Friday, December 10

To be like a child again

Finally finishing the semester has left me with extra time.  It feels like magic.  I've been spending most of my extra time these days with my nieces and nephews.  They're wild kids who I am deeply in love with and fiercely protective over.  They have brought a depth and a richness to my life that I can't explain and sometimes don't understand.  Hanging out with them has made me think about what it means to be like a child.

Kids are unabashedly honest.  They don't know any differently.  They say what mean without thinking about how it sounds or how it makes them seem.  While some of what they say is embarrassing or down right mean, it's refreshingly honest--something my speech could sometimes use a little more of.  Kids also aren't ashamed to love what they love.  If they love climbing trees, they'll run around covered in grass stains.  They don't care what they look like or how them seem to other people.  What other people think isn't important.  They're doing what they love.

One of my favorite things about kids is that they know how to dream with abandon.  My nieces and nephews want to be doctors and lawyers and ballerinas.  And who am I to tell them differently?  When I was little I wanted to be a lion tamer, a teacher, and the first woman president.  When I was 10, I was convinced I was going to be Jane Austen.  Kids naturally have reckless dreams.  They don't know phrases like "You can't do that," or "that's not practical."  We're the ones who tell them that.  They have the courage to dream with freedom and to believe good things can come true.  To be like that again, to be so convinced that what lives in your heart is possible, is beautiful to me.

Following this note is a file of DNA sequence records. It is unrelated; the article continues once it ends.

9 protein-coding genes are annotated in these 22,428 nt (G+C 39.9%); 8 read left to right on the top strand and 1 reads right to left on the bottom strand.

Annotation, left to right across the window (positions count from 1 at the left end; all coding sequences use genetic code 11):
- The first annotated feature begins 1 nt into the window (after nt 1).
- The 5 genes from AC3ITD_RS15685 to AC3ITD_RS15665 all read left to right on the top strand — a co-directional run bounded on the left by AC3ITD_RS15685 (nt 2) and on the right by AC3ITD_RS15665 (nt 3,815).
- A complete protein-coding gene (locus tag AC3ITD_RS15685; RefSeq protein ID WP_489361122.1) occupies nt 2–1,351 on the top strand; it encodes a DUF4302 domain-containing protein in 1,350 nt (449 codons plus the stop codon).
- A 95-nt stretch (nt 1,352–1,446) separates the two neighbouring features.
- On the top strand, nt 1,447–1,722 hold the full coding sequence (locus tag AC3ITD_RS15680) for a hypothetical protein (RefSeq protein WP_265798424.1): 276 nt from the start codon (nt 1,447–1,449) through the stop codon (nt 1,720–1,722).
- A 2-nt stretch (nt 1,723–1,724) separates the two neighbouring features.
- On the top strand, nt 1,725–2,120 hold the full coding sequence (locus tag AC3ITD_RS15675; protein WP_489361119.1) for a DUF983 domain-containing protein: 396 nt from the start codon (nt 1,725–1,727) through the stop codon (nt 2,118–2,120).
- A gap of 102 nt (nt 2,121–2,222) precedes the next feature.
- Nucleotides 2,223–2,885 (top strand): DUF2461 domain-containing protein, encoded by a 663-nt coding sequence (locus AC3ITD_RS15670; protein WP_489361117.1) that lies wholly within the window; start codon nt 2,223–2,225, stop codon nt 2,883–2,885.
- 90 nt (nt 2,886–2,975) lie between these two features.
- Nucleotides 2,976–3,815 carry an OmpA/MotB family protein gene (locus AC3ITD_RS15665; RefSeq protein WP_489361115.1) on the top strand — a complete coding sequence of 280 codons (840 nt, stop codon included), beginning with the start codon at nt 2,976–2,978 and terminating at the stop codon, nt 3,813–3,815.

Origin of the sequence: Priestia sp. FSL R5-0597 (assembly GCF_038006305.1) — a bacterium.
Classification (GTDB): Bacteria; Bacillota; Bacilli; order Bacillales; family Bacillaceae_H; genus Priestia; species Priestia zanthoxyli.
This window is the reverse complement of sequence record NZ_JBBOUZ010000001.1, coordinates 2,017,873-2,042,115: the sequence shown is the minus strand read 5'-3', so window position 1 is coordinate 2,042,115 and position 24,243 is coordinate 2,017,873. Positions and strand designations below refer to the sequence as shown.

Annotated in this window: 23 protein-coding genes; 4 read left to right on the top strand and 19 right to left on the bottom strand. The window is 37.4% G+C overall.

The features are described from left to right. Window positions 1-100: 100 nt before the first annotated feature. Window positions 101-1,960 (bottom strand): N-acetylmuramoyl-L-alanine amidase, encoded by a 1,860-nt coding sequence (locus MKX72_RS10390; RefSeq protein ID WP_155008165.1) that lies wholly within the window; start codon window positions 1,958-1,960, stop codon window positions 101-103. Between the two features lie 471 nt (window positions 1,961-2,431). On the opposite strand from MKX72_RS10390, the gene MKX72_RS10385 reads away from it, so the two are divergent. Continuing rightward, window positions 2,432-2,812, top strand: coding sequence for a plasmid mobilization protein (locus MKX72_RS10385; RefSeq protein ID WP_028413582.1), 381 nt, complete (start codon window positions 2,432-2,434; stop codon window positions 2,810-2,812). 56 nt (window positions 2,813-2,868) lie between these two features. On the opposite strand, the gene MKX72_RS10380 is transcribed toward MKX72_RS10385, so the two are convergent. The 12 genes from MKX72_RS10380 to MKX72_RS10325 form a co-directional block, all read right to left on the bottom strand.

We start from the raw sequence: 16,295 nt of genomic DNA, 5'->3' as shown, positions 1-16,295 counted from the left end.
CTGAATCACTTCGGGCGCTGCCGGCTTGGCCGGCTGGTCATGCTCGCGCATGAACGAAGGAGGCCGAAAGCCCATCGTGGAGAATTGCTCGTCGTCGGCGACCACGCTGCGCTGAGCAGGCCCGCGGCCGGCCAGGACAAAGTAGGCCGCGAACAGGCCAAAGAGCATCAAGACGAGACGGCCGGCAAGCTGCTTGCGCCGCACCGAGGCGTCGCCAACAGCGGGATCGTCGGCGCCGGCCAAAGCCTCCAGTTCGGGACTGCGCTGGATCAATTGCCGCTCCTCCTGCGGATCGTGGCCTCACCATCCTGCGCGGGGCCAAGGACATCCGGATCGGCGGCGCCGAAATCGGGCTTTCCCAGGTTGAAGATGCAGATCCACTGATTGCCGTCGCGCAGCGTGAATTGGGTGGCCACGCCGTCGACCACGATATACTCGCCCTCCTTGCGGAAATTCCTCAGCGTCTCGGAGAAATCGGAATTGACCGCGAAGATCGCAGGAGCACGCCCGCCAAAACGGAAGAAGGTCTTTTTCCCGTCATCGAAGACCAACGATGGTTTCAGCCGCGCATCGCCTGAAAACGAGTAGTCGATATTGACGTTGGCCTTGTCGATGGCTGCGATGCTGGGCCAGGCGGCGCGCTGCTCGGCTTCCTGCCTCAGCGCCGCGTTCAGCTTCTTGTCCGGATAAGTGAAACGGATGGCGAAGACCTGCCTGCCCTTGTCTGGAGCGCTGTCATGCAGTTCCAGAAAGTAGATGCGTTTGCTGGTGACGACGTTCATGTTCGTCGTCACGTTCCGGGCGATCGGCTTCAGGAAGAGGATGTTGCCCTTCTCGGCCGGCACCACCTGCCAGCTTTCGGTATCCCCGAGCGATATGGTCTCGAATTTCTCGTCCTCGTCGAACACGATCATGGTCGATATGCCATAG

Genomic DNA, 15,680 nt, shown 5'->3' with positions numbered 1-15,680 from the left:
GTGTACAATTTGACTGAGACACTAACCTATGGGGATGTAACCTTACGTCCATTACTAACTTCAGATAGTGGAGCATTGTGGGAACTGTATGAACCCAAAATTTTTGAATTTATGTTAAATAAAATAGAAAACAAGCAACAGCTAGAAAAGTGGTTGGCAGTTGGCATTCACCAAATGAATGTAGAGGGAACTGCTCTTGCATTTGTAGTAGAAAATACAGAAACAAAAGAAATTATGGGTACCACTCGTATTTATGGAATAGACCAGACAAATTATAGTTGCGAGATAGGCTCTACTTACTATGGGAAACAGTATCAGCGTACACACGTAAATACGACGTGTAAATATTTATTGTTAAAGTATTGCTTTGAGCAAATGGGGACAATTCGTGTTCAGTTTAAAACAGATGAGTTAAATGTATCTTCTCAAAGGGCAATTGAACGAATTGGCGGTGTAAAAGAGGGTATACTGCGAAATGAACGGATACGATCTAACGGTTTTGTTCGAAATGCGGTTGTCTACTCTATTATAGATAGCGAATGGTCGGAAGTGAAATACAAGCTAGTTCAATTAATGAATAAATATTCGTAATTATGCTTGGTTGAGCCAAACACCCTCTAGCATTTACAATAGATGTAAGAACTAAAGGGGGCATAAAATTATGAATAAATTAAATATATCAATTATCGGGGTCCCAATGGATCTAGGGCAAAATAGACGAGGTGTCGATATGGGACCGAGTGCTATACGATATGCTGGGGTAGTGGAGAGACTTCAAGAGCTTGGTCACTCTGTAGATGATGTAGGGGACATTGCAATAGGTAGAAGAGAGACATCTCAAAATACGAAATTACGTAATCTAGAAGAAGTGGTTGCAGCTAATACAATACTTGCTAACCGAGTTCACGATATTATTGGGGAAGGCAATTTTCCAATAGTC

I remember trying to explain the concept of money to one of my nieces.  After a few minutes of frustration, I kept telling her "It pays for things.  It buys stuff."  I just repeated phrases like that thinking, eventually she'll get it.  After ten more minutes, I remember insisting, "It's important."  She smiled at me and said, "Why?  It's just green pieces of paper."

Whenever the power went out as a kid, I fell in love with life all over again.  There was a magic and a simplicity in how everything simply stopped.  Responsibilities seemed temporarily suspended, like life was hanging in midair so that we could have a day to really live in each other's company.  The TV was broken, the radio didn't work, phones ran out of battery, and everything that seemed to normally fill our days was exposed as useless.  As a kid, it seemed weird to me that every day held things that didn't seem to matter, while rare days like these held the only thing that did- loving people.

I tell you all of this because I've been trying to be more like a child lately.  It's not something you'll hear most adults say.  But there's a beauty in dreaming with reckless abandon, in speaking truth, in loving without prerequisite, and in trusting that you'll be taken care of.  Now, I'm going to frolic in the snow and in the outside cold and in the warmth of people I love.  I dare you to do something child-like today.

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